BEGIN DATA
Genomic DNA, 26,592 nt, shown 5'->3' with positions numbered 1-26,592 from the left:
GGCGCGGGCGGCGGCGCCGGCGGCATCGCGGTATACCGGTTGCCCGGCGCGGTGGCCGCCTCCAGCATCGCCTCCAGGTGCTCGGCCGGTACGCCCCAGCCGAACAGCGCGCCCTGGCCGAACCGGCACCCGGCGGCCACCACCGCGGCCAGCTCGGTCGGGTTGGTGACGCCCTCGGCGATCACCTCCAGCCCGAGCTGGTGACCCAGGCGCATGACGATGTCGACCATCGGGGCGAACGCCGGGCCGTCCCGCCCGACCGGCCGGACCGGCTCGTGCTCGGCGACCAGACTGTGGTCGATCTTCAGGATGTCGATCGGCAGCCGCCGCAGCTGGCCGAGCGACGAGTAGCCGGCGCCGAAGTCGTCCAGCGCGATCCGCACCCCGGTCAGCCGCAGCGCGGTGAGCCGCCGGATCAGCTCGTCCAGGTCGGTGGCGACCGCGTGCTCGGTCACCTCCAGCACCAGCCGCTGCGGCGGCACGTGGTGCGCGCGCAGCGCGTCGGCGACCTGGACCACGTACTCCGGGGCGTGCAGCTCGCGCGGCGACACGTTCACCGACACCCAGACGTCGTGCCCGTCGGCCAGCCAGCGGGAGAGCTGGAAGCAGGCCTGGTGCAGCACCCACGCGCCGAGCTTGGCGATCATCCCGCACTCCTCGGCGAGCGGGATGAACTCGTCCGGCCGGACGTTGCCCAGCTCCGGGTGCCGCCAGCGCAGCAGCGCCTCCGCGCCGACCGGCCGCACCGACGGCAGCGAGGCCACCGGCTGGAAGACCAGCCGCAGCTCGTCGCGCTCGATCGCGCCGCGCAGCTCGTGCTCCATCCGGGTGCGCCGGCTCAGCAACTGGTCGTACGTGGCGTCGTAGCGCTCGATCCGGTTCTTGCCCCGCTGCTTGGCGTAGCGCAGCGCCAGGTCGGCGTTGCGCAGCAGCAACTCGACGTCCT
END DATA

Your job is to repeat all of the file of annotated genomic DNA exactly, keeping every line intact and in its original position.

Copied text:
Genomic DNA, 26,592 nt, shown 5'->3' with positions numbered 1-26,592 from the left:
GGCGCGGGCGGCGGCGCCGGCGGCATCGCGGTATACCGGTTGCCCGGCGCGGTGGCCGCCTCCAGCATCGCCTCCAGGTGCTCGGCCGGTACGCCCCAGCCGAACAGCGCGCCCTGGCCGAACCGGCACCCGGCGGCCACCACCGCGGCCAGCTCGGTCGGGTTGGTGACGCCCTCGGCGATCACCTCCAGCCCGAGCTGGTGACCCAGGCGCATGACGATGTCGACCATCGGGGCGAACGCCGGGCCGTCCCGCCCGACCGGCCGGACCGGCTCGTGCTCGGCGACCAGACTGTGGTCGATCTTCAGGATGTCGATCGGCAGCCGCCGCAGCTGGCCGAGCGACGAGTAGCCGGCGCCGAAGTCGTCCAGCGCGATCCGCACCCCGGTCAGCCGCAGCGCGGTGAGCCGCCGGATCAGCTCGTCCAGGTCGGTGGCGACCGCGTGCTCGGTCACCTCCAGCACCAGCCGCTGCGGCGGCACGTGGTGCGCGCGCAGCGCGTCGGCGACCTGGACCACGTACTCCGGGGCGTGCAGCTCGCGCGGCGACACGTTCACCGACACCCAGACGTCGTGCCCGTCGGCCAGCCAGCGGGAGAGCTGGAAGCAGGCCTGGTGCAGCACCCACGCGCCGAGCTTGGCGATCATCCCGCACTCCTCGGCGAGCGGGATGAACTCGTCCGGCCGGACGTTGCCCAGCTCCGGGTGCCGCCAGCGCAGCAGCGCCTCCGCGCCGACCGGCCGCACCGACGGCAGCGAGGCCACCGGCTGGAAGACCAGCCGCAGCTCGTCGCGCTCGATCGCGCCGCGCAGCTCGTGCTCCATCCGGGTGCGCCGGCTCAGCAACTGGTCGTACGTGGCGTCGTAGCGCTCGATCCGGTTCTTGCCCCGCTGCTTGGCGTAGCGCAGCGCCAGGTCGGCGTTGCGCAGCAGCAACTCGACGTCCT